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Discussion papers
https://doi.org/10.5194/acp-2018-1326
© Author(s) 2019. This work is distributed under
the Creative Commons Attribution 4.0 License.
https://doi.org/10.5194/acp-2018-1326
© Author(s) 2019. This work is distributed under
the Creative Commons Attribution 4.0 License.

Research article 02 Jan 2019

Research article | 02 Jan 2019

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This discussion paper is a preprint. A revision of the manuscript is under review for the journal Atmospheric Chemistry and Physics (ACP).

The importance of crystalline phases in ice nucleation by volcanic ash

Elena C. Maters1, Donald B. Dingwell2, Corrado Cimarelli2, Dirk Müller2, Thomas F. Whale1,3, and Benjamin J. Murray1 Elena C. Maters et al.
  • 1School of Earth and Environment, University of Leeds, Leeds LS2 9JT, UK
  • 2Department of Earth and Environmental Sciences, Ludwig-Maximilians University, 80333 Munich, Germany
  • 3School of Chemistry, University of Leeds, Leeds LS2 9JT, UK

Abstract. Volcanic ash is known to nucleate ice when immersed in supercooled water droplets. This process may impact the properties and dynamics of the eruption plume and cloud, as well as those of meteorological clouds once the ash is dispersed in the atmosphere. However, knowledge of what controls the ice-nucleating effectiveness (INE) of ash remains limited, although it has been suggested that crystalline components in ash may play an important role. Here we adopted a novel approach using nine pairs of tephra and their remelted and quenched glass equivalents to investigate the influence of chemical composition, crystallinity and mineralogy on ash INE in the immersion mode. For all nine pairs studied, the crystal-bearing tephra nucleated ice at higher temperatures than the corresponding crystal-free glass, demonstrating that crystalline phases are key to ash INE. Similar to findings for desert dust from arid and semi-arid regions, the presence of feldspar minerals characterises the four most ice-active tephra samples, although a high INE is observed even in the absence of alkali feldspar in samples bearing plagioclase feldspar and orthopyroxene. There is evidence of a potential indirect relationship between chemical composition and ash INE, whereby a magma of felsic to intermediate composition may generate ash containing ice-active feldspar minerals. This complex interplay between chemical composition, crystallinity, and mineralogy could help partly to explain the variability in volcanic ash INE reported in the literature. Overall, by categorically demonstrating the importance of crystalline phases in the INE of volcanic ash, our study contributes insights essential for better appraising the role of airborne ash in ice formation. Among these is the inference that glass-dominated ash emitted by the largest explosive eruptions may be less effective at impacting ice-nucleating particle populations than crystalline ash generated by smaller, more frequent eruptions.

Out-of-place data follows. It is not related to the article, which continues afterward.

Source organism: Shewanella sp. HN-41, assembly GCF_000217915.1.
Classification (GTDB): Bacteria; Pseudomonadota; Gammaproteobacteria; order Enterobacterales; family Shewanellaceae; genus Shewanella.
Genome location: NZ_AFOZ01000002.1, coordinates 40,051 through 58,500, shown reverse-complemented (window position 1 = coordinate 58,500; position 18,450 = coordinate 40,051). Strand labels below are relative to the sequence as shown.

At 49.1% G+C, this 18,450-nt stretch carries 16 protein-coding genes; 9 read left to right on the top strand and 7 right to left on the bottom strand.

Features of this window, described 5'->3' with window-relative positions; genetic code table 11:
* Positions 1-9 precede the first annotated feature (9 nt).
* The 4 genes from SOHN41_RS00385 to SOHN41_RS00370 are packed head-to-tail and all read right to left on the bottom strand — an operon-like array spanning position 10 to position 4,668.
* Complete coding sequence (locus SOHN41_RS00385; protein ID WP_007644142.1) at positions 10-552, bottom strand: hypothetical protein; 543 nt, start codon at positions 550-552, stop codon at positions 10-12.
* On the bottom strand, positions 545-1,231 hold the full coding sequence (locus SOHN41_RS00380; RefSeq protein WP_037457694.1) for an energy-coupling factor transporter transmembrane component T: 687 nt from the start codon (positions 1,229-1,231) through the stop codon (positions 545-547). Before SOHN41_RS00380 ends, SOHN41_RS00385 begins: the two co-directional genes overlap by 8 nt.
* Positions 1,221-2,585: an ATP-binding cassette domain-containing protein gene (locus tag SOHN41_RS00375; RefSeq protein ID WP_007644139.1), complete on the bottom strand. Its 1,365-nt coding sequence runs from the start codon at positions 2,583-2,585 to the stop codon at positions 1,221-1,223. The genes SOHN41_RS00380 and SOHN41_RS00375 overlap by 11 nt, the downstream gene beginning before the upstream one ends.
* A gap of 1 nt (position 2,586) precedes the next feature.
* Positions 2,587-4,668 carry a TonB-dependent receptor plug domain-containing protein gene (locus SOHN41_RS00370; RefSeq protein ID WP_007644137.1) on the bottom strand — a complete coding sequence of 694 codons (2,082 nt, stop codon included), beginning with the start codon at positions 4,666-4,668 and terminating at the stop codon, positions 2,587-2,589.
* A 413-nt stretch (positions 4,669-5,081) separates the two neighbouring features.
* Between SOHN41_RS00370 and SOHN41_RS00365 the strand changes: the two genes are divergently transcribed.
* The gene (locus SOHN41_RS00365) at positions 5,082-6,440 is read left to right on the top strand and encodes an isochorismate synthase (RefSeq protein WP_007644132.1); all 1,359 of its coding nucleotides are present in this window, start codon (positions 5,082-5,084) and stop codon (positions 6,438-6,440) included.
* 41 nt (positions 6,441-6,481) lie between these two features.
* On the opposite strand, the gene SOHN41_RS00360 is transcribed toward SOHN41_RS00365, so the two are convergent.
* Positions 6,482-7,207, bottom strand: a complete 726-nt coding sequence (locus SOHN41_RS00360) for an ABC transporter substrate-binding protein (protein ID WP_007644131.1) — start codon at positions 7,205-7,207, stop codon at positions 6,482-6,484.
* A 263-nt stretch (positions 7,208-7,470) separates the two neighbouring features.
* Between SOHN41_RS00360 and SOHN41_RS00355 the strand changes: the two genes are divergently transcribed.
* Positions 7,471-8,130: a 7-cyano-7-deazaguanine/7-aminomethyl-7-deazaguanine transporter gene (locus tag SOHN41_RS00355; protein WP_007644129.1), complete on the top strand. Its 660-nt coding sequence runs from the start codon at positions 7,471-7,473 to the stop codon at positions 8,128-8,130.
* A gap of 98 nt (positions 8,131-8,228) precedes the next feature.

Elena C. Maters et al.
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Elena C. Maters et al.
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Short summary
This experimental study investigates the influence of volcanic ash chemical composition, crystallinity, and mineralogy on its ability to promote freezing of supercooled water. The results indicate that crystals in ash play a key role in this process, and suggest that alkali and plagioclase feldspars in ash may be highly ice-active. These findings contribute to improving understanding of the potential of ash emissions from different explosive eruptions to impact ice formation in the atmosphere.
This experimental study investigates the influence of volcanic ash chemical composition,...
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